boson-e Higgs (#)
Fr.: boson de Higgs
A hypothetical, neutral → elementary particle which plays a key role in the → standard model of → particle physics. This massive particle, whose mass is estimated to be about 125 GeV (→ giga → electron-volts) and a zero → spin, carries the → Higgs field. In the current version of the → electroweak theory, → W boson and → Z boson and all the fundamental constituents (→ quarks and → leptons) get their masses by interacting with the Higgs boson. The Higgs boson is produced by the fusion of two → gluons via a triangular loop of virtual top quarks. In the decay process, a loop of virtual top quarks allows the Higgs boson to decay into two photons. The particle's discovery was announced by → CERN in July 2012.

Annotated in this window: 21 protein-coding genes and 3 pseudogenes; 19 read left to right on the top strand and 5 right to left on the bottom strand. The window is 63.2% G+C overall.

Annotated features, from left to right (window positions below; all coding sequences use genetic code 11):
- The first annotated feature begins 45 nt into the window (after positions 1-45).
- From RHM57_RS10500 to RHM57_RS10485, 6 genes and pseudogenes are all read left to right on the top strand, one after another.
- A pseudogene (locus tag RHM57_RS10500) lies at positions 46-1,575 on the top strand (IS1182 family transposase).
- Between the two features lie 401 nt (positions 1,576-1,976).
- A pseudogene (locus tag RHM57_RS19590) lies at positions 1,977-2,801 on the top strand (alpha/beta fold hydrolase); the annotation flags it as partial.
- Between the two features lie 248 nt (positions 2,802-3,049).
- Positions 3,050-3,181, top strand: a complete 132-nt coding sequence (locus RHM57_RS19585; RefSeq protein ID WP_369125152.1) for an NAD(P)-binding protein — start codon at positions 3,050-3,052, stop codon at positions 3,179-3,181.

Named after the Scottish physicist Peter Ware Higgs (1929-), one of the researchers who theorized the existence of this particle in 1964. In fact three groups of physicists almost simultaneously published their results on this subject: François Englert and Robert Brout in August 1964; Peter Higgs in October 1964; and Gerald Guralnik, Carl Hagen, and Tom Kibble in November 1964; → boson.